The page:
Car Crashes Into Brooklyn Supermarket, Injuring a Woman
At around 8:40 p.m. on Wednesday, there was a loud bang; when the people walking down Bedford Avenue turned to look, they saw that a car had crashed into the supermarket. Its crushed hood was lodged into the store's front window, shattered glass and pieces of metal all around.
The car, a silver Mercedes Benz, had jumped the curb and barreled over three of the metal posts that fence in shopping carts in the front of the NSA Supermarket, which sits at the Clarkson Avenue corner in Prospect-Lefferts Gardens.
The driver -- a thin man in his 20s or 30s -- stepped out, looking stunned.
The crowd, drawn by the sound of the crash, gathered quickly, pouring out of the nearby laundromat, bodega, pizza joint, and apartment buildings. There were gasps as the onlookers realized that a woman had been hit. She lay on the ground, conscious but bloodied, stuck between the car and one of the upright metals posts.
The fire trucks arrived with in minutes, the police cars and ambulance shortly after. And as the respondents worked -- firefighters dislodging the victim and placing her on a stretcher, officers questioning the driver -- the crowd buzzed, those in the know filling in those new to the scene.
The victim had been waiting at the bus stop on Bedford, said a young man in a gray hoodie. There were a few people standing there and when the car swerved toward them, they scattered and all but the women were able to escape. The paramedics took her to Kings County Hospital.
But even some of the witnesses weren't quite sure how it all went down. The geometry of the accident confounded many in the crowd. Bedford is a two-way avenue, and the supermarket was on the car's left side. It was at least 20 yards to the intersection and there were no nearby driveways.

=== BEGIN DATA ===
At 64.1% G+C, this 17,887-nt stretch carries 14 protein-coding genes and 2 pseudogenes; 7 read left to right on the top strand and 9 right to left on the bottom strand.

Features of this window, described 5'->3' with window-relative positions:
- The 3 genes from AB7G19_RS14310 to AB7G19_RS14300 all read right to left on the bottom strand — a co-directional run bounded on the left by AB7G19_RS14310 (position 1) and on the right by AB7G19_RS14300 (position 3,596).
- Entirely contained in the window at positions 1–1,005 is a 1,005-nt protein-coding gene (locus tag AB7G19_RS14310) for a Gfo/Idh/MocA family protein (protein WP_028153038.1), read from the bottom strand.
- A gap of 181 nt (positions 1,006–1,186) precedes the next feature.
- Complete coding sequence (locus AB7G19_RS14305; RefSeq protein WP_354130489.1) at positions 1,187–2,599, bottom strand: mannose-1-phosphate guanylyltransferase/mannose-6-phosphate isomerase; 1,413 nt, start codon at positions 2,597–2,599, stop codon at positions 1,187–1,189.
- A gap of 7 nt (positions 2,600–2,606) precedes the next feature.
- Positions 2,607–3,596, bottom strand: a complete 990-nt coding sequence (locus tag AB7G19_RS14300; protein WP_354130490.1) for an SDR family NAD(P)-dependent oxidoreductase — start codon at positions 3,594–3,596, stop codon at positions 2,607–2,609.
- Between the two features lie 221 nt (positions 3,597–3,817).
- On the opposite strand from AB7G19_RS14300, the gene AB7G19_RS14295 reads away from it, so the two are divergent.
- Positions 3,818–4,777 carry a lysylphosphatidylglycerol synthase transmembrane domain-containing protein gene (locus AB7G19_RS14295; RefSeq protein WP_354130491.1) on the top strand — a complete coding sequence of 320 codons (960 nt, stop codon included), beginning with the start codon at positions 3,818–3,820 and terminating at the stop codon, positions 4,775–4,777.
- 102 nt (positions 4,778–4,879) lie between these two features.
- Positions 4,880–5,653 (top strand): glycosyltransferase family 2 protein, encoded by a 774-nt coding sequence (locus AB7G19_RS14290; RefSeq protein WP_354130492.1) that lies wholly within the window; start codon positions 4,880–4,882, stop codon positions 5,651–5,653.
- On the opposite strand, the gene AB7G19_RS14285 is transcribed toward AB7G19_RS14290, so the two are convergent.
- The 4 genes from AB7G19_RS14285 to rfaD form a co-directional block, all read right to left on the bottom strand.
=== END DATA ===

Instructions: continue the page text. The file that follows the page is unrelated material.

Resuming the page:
The policeman talking to the driver spoke loud enough for the onlookers to hear, but the driver was quiet in his responses. So when the officer asked, "What do you remember about how this happened?" the people in the crowd could only see the driver point toward the street and curve his hand in a turning motion.
"Are you on any prescription drugs?" the officer asked.
The man shook his head as he spoke.
"Did you have anything to drink tonight?"
The man offered a multi-sentence response.
"Are you sure? Because I can smell alcohol on your breath."
A few folks in the crowd leaned in over the yellow police tape, but the response was still inaudible. The officers escorted the driver to the ambulance. Several men, who had looked on with particular intent, shouted something to the man in French. A woman behind them asked if anybody had informed the man's family.
Slowly, the crowd dispersed. The fire trucks drove off. An officer backed the Mercedes off the curb, its front bumper still implanted into the wall among a mess of glass and metal. As the sidewalk cleared, an older man began pulling down the corrugated steel covers over the supermarket's windows.
By the next morning, the debris had been cleaned up and supermarket was back open. the only sign of the previous night's trauma: three bent metal posts and a stray strand of police tape waving in the wind. One steel cover stayed shut, hiding the broken window.
Next: more photos of the scene.
Send story tips to the author, Albert Samaha
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